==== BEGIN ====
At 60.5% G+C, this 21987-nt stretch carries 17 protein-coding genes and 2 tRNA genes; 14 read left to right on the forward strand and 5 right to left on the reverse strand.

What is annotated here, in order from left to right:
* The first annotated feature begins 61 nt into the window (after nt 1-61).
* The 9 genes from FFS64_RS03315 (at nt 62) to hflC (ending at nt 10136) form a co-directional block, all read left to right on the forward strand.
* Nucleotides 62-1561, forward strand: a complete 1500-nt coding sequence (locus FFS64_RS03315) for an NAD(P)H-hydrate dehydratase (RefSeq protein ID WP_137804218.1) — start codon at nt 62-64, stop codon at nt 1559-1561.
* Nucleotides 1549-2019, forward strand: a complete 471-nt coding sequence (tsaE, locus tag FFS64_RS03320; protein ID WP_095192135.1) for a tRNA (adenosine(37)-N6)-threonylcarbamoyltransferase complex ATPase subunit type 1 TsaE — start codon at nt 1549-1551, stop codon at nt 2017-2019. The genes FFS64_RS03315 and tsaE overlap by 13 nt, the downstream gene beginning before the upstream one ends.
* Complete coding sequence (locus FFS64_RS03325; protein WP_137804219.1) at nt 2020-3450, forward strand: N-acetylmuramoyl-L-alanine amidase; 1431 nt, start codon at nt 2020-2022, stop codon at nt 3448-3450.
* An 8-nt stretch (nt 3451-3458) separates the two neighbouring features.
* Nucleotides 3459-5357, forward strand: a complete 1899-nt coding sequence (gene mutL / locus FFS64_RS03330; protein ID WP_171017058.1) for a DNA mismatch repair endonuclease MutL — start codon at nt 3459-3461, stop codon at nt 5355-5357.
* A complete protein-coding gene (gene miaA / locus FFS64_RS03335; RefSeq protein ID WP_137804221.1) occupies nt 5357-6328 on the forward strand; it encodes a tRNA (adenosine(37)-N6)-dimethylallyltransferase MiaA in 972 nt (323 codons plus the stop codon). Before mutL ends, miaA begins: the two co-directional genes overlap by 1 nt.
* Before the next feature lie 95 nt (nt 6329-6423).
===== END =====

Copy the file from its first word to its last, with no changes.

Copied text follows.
At 60.5% G+C, this 21987-nt stretch carries 17 protein-coding genes and 2 tRNA genes; 14 read left to right on the forward strand and 5 right to left on the reverse strand.

What is annotated here, in order from left to right:
* The first annotated feature begins 61 nt into the window (after nt 1-61).
* The 9 genes from FFS64_RS03315 (at nt 62) to hflC (ending at nt 10136) form a co-directional block, all read left to right on the forward strand.
* Nucleotides 62-1561, forward strand: a complete 1500-nt coding sequence (locus FFS64_RS03315) for an NAD(P)H-hydrate dehydratase (RefSeq protein ID WP_137804218.1) — start codon at nt 62-64, stop codon at nt 1559-1561.
* Nucleotides 1549-2019, forward strand: a complete 471-nt coding sequence (tsaE, locus tag FFS64_RS03320; protein ID WP_095192135.1) for a tRNA (adenosine(37)-N6)-threonylcarbamoyltransferase complex ATPase subunit type 1 TsaE — start codon at nt 1549-1551, stop codon at nt 2017-2019. The genes FFS64_RS03315 and tsaE overlap by 13 nt, the downstream gene beginning before the upstream one ends.
* Complete coding sequence (locus FFS64_RS03325; protein WP_137804219.1) at nt 2020-3450, forward strand: N-acetylmuramoyl-L-alanine amidase; 1431 nt, start codon at nt 2020-2022, stop codon at nt 3448-3450.
* An 8-nt stretch (nt 3451-3458) separates the two neighbouring features.
* Nucleotides 3459-5357, forward strand: a complete 1899-nt coding sequence (gene mutL / locus FFS64_RS03330; protein ID WP_171017058.1) for a DNA mismatch repair endonuclease MutL — start codon at nt 3459-3461, stop codon at nt 5355-5357.
* A complete protein-coding gene (gene miaA / locus FFS64_RS03335; RefSeq protein ID WP_137804221.1) occupies nt 5357-6328 on the forward strand; it encodes a tRNA (adenosine(37)-N6)-dimethylallyltransferase MiaA in 972 nt (323 codons plus the stop codon). Before mutL ends, miaA begins: the two co-directional genes overlap by 1 nt.
* Before the next feature lie 95 nt (nt 6329-6423).